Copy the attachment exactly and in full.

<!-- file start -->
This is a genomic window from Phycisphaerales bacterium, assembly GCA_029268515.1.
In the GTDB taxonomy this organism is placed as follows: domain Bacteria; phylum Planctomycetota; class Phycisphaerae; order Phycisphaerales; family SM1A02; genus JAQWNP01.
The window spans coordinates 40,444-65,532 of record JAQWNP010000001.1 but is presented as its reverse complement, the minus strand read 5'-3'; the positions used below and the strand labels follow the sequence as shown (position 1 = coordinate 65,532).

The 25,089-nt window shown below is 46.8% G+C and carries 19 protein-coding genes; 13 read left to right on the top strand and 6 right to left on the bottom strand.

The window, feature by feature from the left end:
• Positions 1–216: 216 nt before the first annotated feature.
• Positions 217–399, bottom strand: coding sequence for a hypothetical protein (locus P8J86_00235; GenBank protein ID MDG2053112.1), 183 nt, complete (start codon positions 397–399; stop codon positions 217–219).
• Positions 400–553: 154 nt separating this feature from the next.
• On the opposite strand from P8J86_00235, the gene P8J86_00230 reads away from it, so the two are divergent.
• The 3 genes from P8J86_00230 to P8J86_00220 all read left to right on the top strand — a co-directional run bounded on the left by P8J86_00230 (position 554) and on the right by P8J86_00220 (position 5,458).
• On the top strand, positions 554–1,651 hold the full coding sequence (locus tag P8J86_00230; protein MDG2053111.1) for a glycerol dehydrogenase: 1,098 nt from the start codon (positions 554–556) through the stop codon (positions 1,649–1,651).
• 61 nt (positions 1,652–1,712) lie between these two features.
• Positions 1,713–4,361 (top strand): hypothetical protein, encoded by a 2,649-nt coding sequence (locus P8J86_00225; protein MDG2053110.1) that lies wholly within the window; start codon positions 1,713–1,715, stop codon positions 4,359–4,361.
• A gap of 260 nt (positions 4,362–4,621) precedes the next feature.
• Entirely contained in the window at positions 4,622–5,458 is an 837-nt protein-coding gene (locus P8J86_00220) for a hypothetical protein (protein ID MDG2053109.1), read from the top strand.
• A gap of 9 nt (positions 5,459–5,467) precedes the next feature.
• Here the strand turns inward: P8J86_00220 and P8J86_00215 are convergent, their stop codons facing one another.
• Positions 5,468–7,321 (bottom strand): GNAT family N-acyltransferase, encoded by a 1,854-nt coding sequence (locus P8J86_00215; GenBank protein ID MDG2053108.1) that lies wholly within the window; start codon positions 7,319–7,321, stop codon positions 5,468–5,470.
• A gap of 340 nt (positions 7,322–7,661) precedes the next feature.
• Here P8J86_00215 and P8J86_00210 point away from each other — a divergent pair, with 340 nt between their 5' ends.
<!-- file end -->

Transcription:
This is a genomic window from Phycisphaerales bacterium, assembly GCA_029268515.1.
In the GTDB taxonomy this organism is placed as follows: domain Bacteria; phylum Planctomycetota; class Phycisphaerae; order Phycisphaerales; family SM1A02; genus JAQWNP01.
The window spans coordinates 40,444-65,532 of record JAQWNP010000001.1 but is presented as its reverse complement, the minus strand read 5'-3'; the positions used below and the strand labels follow the sequence as shown (position 1 = coordinate 65,532).

The 25,089-nt window shown below is 46.8% G+C and carries 19 protein-coding genes; 13 read left to right on the top strand and 6 right to left on the bottom strand.

The window, feature by feature from the left end:
• Positions 1–216: 216 nt before the first annotated feature.
• Positions 217–399, bottom strand: coding sequence for a hypothetical protein (locus P8J86_00235; GenBank protein ID MDG2053112.1), 183 nt, complete (start codon positions 397–399; stop codon positions 217–219).
• Positions 400–553: 154 nt separating this feature from the next.
• On the opposite strand from P8J86_00235, the gene P8J86_00230 reads away from it, so the two are divergent.
• The 3 genes from P8J86_00230 to P8J86_00220 all read left to right on the top strand — a co-directional run bounded on the left by P8J86_00230 (position 554) and on the right by P8J86_00220 (position 5,458).
• On the top strand, positions 554–1,651 hold the full coding sequence (locus tag P8J86_00230; protein MDG2053111.1) for a glycerol dehydrogenase: 1,098 nt from the start codon (positions 554–556) through the stop codon (positions 1,649–1,651).
• 61 nt (positions 1,652–1,712) lie between these two features.
• Positions 1,713–4,361 (top strand): hypothetical protein, encoded by a 2,649-nt coding sequence (locus P8J86_00225; protein MDG2053110.1) that lies wholly within the window; start codon positions 1,713–1,715, stop codon positions 4,359–4,361.
• A gap of 260 nt (positions 4,362–4,621) precedes the next feature.
• Entirely contained in the window at positions 4,622–5,458 is an 837-nt protein-coding gene (locus P8J86_00220) for a hypothetical protein (protein ID MDG2053109.1), read from the top strand.
• A gap of 9 nt (positions 5,459–5,467) precedes the next feature.
• Here the strand turns inward: P8J86_00220 and P8J86_00215 are convergent, their stop codons facing one another.
• Positions 5,468–7,321 (bottom strand): GNAT family N-acyltransferase, encoded by a 1,854-nt coding sequence (locus P8J86_00215; GenBank protein ID MDG2053108.1) that lies wholly within the window; start codon positions 7,319–7,321, stop codon positions 5,468–5,470.
• A gap of 340 nt (positions 7,322–7,661) precedes the next feature.
• Here P8J86_00215 and P8J86_00210 point away from each other — a divergent pair, with 340 nt between their 5' ends.